- So there I was on my knees - arse up in sweltering heat with sweat dripping into my eyes - scrabbling in the bottom of a planting hole - trying to cut pine tree roots with a bendy, blunt & rusty old pruning saw that kept jamming .. when inspiration lit-up my day. "I've got an unused folding Opinel saw in the house .. GO".
Opinel No.12 Saw.
The Opinel 120 Saw features a 12cm carbon steel blade to ensure an outstanding cutting edge, it has an anti-corrosion coating that protects the blade from rust and teeth carved from the block and arranged in two lines. Cutting is effortless with a pull stroke. The handle is varnished beech wood and has a safety locking ring to secure the blade when open and shut. Grown on French farms, Beech wood is hard, strong and easy to work. The colours vary naturally from yellows to pink tones. It is recognisable by the presence of many small dark flecks. The handle is painted allowing for better protected against moisture and dirt. Invented in 1955 by Marcel Opinel, the safety ring (the closing on all knives from No. 06) is cut from stainless steel, and consists of two parts: a fixed part and a sliding part. In addition to locking the blade in the open position (safety in use), it is now possible to lock the blade in the closed position. Ideal for the garden but also for outdoor activities, this small saw proves very handy and efficient.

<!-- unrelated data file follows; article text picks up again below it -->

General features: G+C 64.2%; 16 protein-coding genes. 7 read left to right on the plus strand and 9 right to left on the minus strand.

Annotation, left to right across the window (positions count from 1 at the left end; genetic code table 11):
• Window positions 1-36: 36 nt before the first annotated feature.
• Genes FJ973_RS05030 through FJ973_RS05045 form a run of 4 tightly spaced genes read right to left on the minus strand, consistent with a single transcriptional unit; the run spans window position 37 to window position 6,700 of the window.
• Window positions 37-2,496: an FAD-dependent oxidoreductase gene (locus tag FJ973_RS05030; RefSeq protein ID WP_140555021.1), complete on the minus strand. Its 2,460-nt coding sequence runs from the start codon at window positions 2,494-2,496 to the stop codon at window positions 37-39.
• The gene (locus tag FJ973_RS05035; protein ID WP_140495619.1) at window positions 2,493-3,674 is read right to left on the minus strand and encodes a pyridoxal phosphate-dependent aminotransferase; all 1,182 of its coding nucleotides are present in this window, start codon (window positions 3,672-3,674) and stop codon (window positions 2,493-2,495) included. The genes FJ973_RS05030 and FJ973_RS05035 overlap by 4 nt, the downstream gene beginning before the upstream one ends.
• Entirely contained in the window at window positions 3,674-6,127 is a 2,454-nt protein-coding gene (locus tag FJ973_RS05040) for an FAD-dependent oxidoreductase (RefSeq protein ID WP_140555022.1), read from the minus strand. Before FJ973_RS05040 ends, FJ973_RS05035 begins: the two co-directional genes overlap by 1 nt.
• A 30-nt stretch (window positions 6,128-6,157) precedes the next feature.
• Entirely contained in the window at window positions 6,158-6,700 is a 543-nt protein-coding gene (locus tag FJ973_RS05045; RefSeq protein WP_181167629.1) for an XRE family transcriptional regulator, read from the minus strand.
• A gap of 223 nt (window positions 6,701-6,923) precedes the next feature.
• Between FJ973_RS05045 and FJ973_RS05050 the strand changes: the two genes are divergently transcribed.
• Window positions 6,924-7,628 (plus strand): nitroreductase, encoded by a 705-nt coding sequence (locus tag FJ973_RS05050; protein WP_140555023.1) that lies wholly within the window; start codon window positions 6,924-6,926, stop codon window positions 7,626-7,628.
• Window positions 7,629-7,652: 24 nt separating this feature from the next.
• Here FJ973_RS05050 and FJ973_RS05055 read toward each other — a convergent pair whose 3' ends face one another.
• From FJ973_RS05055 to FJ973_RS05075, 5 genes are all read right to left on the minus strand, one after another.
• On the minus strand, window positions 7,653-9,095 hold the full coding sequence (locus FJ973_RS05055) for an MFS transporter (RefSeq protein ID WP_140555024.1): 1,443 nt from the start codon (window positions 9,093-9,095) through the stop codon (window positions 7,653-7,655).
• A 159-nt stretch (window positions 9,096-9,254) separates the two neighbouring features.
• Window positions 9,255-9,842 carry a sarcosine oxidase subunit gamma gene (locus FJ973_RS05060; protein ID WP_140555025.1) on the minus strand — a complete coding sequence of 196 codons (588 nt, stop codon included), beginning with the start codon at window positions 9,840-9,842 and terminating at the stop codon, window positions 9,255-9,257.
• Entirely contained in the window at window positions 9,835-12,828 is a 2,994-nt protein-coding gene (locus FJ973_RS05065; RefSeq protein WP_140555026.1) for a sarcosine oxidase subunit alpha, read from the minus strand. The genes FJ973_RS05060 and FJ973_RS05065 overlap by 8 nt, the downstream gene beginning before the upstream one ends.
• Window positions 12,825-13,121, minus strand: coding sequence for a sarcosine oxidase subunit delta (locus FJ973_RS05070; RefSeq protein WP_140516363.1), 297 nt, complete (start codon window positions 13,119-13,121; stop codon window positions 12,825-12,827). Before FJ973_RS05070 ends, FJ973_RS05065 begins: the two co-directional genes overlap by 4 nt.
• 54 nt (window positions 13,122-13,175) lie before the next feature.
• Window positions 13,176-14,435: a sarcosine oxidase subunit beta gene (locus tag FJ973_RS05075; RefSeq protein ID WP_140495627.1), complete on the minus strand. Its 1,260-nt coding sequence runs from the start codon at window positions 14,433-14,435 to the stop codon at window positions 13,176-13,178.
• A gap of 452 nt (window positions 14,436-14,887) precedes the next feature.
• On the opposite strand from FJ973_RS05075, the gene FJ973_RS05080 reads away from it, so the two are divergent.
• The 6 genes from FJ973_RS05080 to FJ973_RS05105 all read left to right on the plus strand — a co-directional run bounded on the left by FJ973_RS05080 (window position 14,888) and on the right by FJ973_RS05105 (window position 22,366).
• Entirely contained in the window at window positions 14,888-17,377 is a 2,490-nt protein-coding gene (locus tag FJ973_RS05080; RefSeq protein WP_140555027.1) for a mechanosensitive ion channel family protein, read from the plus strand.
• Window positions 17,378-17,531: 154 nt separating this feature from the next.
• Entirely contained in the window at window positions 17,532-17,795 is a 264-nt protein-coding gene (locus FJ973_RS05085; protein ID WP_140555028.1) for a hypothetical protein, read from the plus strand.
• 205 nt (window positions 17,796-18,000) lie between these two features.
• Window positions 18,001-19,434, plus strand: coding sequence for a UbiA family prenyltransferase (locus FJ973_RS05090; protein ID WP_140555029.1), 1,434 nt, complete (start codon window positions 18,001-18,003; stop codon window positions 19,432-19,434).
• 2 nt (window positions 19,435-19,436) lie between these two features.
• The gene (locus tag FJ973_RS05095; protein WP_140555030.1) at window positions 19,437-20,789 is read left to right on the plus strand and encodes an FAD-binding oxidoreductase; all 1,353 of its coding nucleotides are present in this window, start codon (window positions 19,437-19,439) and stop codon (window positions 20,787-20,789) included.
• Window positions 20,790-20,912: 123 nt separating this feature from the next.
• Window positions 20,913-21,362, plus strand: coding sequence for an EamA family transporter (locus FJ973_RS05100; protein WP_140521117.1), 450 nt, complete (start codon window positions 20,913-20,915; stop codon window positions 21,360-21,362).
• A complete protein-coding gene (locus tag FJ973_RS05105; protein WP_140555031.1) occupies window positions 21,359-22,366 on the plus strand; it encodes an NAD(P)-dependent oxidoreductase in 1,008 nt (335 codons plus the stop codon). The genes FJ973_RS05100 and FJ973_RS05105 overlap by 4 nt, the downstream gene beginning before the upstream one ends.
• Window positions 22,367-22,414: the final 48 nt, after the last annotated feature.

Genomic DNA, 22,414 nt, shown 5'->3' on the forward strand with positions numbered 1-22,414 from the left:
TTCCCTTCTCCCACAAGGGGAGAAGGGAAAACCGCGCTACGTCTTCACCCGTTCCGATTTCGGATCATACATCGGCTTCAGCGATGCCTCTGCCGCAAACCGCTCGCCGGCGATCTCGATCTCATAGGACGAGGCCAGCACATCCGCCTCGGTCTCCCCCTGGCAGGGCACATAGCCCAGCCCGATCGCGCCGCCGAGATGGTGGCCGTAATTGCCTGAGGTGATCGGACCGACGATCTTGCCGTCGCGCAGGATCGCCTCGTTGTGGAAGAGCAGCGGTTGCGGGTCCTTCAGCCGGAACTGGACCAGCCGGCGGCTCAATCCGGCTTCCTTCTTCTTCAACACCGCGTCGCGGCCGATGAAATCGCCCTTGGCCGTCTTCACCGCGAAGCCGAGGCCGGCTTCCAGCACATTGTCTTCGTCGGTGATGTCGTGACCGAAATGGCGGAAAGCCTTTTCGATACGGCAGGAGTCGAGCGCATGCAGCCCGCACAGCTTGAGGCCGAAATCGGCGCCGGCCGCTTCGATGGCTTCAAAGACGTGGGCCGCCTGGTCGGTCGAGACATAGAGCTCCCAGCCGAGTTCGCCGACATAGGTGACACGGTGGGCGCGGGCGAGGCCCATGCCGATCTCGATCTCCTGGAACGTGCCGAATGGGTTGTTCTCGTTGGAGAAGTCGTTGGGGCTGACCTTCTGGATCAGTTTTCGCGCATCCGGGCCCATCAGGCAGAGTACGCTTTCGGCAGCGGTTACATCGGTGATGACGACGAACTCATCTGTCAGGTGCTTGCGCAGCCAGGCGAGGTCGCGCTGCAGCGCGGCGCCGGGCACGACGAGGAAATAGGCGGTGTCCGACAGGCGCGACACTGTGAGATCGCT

- Did it do the job?? - You betcha - very easily 😁
Well - as you asked - it is an Arbutus Unedo - a 'Killarny Strawberry Tree' or 'Madrone' that I've planted.
- lovely peeling red bark too .. in a few years time eh - the fruits are edible (just - when over-ripe) but insipid unless you are a hungry frugivorous dickie-bird - but I understand that Mediterraneans make preserves & booze from them.
I have a bit of a thing for the reasonably priced Opinel knives - & must have 7 or 8 of various types. They are good working tools but be warned that their blades will snap if abused (yes I've done it).